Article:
Elon Musk is having to rapidly learn this lesson as the new owner of Twitter, where he’s attempting to get the company to actually make profits, first by massive layoffs of staff, and also by asking users to pay for extra stuff like the famous Blue Checkmark that signifies that a Twitter user has been “verified” as the real thing, rather than a robot or “bot”, of which Twitter has apparently had more than it’s previous owners and managers were willing to admit.

Musk’s idea was that users who want the Blue Checkmark should pay $8 per month. Unfortunately as you can see from the following hilarious examples, this is not going well.

(AIPAC) American Israel Public Affairs Committee

But the following one, while being funny, has also caused damage in the form of drops in the stock price of the company targeted by the humour. The market will no doubt correct this fast, but you have to wonder if Twitter might find itself open to lawsuits – although good old section 230 will probably prevent that, and in any case, it would not be the first time that rumours swirling in the media about a company have caused damage.

Written by Tom Hunter

November 13, 2022 at 4:34 pm

The Crisis we ignore

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Rather depressing reading in a Kiwiblog post the other day about the increasing failure of young men in the New Zealand education system – The male education crisis get worse.

I was reminded of a post that I did a couple of years ago that’s related – The Patriarchy Must Be Smashed – where I looked at US statistics that covered not just men and education (similar to the results that DPF lists) but men in the workforce, where they constitute the vast majority of those who do the dirtiest and most dangerous jobs in our societies.

I also looked at what this meant for our society in terms of creating families and having kids so that our societies continue.

Woman have always had different goals in seeking a suitable mate and while that’s always been tough the increased education/wealth/income status of woman has begun to crash into those primeval goals and “dating down“. There’s also the advent of Tinder and the like, which enable men to have almost as much sex as they want without even the ties of a steady relationship, let alone partnership, marriage and kids.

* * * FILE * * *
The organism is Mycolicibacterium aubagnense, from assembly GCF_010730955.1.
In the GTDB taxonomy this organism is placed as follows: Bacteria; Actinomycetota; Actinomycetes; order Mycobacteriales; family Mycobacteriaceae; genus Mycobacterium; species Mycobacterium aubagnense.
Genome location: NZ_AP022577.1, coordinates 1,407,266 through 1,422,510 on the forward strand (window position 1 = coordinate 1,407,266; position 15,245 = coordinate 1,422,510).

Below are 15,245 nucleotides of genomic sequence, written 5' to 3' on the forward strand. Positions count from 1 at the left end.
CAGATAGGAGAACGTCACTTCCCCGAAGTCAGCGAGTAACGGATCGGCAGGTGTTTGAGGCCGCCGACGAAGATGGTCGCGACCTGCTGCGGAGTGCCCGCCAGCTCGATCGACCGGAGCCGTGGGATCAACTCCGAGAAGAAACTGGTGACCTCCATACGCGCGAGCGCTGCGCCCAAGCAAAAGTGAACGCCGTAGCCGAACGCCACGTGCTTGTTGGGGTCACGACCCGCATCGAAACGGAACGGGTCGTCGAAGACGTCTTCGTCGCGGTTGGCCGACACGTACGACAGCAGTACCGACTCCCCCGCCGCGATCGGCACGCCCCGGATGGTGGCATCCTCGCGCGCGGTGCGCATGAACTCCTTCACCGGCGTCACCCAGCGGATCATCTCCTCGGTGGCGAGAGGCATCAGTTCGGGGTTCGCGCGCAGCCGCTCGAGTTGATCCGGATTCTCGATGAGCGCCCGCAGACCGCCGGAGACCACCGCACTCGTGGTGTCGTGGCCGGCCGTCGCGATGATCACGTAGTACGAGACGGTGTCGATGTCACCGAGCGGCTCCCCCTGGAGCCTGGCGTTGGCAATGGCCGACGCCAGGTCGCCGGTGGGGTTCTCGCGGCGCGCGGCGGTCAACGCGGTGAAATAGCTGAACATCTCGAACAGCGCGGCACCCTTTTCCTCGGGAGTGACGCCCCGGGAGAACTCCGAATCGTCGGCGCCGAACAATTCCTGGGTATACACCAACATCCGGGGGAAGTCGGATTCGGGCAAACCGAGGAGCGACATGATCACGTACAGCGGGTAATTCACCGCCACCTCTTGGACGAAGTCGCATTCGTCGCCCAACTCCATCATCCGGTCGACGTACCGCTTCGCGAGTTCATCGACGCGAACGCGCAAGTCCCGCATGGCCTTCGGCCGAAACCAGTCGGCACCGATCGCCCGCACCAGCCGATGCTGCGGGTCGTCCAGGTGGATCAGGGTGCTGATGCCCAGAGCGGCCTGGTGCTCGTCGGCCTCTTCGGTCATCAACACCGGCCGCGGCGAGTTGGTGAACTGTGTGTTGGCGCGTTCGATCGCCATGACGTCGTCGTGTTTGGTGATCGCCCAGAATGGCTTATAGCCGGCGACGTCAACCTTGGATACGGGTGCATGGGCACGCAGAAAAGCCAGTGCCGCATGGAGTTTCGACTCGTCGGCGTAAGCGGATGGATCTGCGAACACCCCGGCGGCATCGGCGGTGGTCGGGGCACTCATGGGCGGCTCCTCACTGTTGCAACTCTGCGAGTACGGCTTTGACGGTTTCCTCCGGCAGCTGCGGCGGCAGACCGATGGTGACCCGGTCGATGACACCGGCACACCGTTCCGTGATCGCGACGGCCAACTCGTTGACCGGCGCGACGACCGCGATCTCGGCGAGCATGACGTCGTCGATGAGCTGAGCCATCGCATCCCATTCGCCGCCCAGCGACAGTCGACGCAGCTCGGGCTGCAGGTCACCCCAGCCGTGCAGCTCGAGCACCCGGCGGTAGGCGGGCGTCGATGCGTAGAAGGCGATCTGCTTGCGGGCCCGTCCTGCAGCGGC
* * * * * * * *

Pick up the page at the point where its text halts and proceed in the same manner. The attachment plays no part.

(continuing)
Over on DPF’s post I see a number of commentators talking about the “emasculation” of males, but Tinder says no. It would be fairer to say that the current setup rewards a small group of men who make lots of money, have social cache, and have multiple, serial “relationships”. They’re certainly not emasculated.

Meanwhile an increasing majority of men lack the last two, even the plumbers and other tradies who have the first factor of money.

As a result – and this is seen more in Millennials and Gen Z – you’re not seeing family formation as much. The two sexes are looking past each other. Those men are not so much emasculated (Tinder) as unable to find a woman who’s willing to settle for them.

If you really want to see a crisis just watch this discussion and think ahead about ten years. Funnily enough there’s much mention of Social Media and its (non) standards.

Written by Tom Hunter

November 12, 2022 at 7:13 am

This is Quantitative Easing

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Or Modern Monetary Theory (MMT).

Take your pick but basically it amounts to central banks creating vast amounts of credit by various means and then blowing that into the economy to keep the private sector moving along.

At which point it ends up in the hands of very rich people who own assets.

To that end I loved the myriad idiocies about such things in this ranting post over at The Daily Blog by one Finn Flynn, The Road to Serfdom: ACT’s map to backwards. Mr Flynn is one of those Far Lefters who now run around getting outraged if anybody calls him a communist, since in the wake of the collapse of so many communist socieities, and the soul sucking uselessness of the ones still going, such people are regarded as fringe figures generating more mirth than anger nowadays and worthy only of mockery.